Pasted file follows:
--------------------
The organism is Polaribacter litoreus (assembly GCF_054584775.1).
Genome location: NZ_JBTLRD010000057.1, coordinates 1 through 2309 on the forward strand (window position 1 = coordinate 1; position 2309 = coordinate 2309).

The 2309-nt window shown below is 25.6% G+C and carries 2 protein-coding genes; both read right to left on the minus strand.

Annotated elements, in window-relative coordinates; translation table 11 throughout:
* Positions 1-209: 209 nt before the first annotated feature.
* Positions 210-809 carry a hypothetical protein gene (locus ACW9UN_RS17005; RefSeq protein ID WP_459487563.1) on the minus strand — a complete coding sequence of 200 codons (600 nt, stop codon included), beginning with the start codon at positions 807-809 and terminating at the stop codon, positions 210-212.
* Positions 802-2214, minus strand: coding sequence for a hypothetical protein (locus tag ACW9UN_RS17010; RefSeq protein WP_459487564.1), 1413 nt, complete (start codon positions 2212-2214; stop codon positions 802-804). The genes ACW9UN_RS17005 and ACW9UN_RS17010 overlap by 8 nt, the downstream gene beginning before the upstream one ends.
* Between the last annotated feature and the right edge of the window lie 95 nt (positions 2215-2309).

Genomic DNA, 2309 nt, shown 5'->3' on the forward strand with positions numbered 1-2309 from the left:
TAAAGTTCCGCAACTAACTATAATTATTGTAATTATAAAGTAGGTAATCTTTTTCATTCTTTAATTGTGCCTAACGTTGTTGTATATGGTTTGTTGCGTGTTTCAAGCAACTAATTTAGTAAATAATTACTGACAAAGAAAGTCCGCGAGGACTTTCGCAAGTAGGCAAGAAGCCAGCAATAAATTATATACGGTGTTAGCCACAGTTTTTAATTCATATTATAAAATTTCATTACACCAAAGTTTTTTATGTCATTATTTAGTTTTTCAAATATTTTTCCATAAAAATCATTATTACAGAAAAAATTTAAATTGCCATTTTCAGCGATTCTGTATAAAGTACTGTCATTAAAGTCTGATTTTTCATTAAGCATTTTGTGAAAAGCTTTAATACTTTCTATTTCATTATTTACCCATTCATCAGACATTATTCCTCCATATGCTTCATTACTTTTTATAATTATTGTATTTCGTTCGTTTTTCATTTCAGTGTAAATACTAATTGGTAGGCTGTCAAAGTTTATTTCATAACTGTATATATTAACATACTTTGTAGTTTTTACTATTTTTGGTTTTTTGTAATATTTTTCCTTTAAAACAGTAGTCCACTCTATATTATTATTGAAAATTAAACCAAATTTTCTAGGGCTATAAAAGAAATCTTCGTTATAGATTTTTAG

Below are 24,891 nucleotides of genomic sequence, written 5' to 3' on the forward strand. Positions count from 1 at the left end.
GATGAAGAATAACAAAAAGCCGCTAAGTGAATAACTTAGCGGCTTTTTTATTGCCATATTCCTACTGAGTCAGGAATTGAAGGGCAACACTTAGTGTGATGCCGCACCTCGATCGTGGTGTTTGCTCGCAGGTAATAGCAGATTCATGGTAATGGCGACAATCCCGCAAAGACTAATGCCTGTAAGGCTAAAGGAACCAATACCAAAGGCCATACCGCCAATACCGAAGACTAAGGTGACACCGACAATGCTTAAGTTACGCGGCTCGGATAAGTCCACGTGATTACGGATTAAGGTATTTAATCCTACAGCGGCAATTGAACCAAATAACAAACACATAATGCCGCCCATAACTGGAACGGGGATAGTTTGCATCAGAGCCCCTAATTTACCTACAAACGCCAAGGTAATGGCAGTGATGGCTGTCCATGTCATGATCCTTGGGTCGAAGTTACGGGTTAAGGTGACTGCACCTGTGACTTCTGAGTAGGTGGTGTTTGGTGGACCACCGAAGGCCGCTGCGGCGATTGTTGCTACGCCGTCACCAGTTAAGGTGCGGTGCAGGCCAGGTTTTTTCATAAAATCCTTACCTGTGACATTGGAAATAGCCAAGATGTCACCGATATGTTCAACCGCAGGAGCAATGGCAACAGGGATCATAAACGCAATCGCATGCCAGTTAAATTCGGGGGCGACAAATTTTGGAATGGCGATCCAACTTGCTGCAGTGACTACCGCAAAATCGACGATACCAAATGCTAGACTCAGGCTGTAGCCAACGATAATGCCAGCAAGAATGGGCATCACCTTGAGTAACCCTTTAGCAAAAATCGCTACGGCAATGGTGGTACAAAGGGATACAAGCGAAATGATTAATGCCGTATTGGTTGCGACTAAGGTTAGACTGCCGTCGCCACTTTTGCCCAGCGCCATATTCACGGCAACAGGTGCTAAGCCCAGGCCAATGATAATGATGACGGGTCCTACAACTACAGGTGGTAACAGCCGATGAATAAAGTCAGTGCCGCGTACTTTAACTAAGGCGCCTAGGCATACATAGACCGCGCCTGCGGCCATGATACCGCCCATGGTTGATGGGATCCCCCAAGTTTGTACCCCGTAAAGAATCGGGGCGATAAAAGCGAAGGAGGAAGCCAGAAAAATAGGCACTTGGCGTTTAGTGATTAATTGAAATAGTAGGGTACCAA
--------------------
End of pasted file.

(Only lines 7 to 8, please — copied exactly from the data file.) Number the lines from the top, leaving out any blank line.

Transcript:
* Positions 802-2214, minus strand: coding sequence for a hypothetical protein (locus tag ACW9UN_RS17010; RefSeq protein WP_459487564.1), 1413 nt, complete (start codon positions 2212-2214; stop codon positions 802-804). The genes ACW9UN_RS17005 and ACW9UN_RS17010 overlap by 8 nt, the downstream gene beginning before the upstream one ends.
* Between the last annotated feature and the right edge of the window lie 95 nt (positions 2215-2309).